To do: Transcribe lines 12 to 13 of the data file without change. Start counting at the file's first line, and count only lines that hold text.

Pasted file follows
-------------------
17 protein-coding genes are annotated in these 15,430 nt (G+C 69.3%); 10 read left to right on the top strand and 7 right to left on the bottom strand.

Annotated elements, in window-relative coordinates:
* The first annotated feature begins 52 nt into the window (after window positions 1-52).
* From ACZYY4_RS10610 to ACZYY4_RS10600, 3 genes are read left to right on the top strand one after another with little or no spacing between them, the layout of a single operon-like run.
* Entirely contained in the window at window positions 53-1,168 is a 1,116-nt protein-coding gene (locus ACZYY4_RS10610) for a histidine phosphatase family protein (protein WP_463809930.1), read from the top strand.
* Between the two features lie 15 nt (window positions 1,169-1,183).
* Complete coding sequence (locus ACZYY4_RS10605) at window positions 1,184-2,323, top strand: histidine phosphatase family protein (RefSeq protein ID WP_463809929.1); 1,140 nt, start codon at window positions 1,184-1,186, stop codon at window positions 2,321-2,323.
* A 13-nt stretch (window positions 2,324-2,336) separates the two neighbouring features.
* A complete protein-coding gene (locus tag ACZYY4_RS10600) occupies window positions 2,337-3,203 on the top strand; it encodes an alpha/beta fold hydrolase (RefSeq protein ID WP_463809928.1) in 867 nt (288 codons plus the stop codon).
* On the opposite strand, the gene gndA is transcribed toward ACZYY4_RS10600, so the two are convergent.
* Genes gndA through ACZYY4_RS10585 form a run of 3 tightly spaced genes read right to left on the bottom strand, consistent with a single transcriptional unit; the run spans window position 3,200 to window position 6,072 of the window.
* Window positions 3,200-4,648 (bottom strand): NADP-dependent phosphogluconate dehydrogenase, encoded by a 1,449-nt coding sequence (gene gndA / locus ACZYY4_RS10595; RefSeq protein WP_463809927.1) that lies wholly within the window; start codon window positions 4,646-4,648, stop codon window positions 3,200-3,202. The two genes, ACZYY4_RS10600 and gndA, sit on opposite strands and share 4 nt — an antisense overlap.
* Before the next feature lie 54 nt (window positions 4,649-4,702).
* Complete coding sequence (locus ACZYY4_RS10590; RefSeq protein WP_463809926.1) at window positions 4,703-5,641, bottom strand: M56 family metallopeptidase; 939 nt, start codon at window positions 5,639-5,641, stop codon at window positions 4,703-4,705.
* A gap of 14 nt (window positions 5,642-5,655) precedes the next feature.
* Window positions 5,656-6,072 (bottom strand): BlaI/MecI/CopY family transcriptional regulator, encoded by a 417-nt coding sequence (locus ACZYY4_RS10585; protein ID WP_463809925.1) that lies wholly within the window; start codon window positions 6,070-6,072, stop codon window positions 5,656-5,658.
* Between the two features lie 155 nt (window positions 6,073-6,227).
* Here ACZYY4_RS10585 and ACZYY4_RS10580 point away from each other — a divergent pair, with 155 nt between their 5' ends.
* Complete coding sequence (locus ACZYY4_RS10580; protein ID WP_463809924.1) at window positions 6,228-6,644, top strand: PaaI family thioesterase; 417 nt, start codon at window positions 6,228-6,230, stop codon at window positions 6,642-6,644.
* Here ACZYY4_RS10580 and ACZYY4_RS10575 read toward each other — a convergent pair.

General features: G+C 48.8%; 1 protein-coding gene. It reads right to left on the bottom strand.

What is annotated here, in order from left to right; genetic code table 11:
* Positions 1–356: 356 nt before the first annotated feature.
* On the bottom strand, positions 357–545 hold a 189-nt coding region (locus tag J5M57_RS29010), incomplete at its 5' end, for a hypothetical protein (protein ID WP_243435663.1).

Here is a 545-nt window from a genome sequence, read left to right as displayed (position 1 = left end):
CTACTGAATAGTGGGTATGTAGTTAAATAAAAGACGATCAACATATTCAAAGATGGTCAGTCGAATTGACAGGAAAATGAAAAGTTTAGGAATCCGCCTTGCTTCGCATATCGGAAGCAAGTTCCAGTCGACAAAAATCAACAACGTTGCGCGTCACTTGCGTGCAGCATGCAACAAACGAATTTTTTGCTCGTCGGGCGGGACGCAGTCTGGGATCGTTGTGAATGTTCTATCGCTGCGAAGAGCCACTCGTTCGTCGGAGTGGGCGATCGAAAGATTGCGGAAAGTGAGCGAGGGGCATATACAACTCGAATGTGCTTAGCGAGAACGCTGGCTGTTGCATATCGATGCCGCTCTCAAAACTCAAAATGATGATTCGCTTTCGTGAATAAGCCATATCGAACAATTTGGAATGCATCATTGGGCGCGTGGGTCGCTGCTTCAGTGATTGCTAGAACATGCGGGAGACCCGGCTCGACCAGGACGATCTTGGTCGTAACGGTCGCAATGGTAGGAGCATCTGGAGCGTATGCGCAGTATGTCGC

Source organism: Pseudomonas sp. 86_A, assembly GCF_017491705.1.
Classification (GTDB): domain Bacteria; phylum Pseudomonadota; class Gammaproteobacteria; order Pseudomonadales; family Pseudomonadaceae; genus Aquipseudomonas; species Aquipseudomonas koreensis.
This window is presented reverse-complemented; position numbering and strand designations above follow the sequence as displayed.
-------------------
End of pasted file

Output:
* Window positions 3,200-4,648 (bottom strand): NADP-dependent phosphogluconate dehydrogenase, encoded by a 1,449-nt coding sequence (gene gndA / locus ACZYY4_RS10595; RefSeq protein WP_463809927.1) that lies wholly within the window; start codon window positions 4,646-4,648, stop codon window positions 3,200-3,202. The two genes, ACZYY4_RS10600 and gndA, sit on opposite strands and share 4 nt — an antisense overlap.
* Before the next feature lie 54 nt (window positions 4,649-4,702).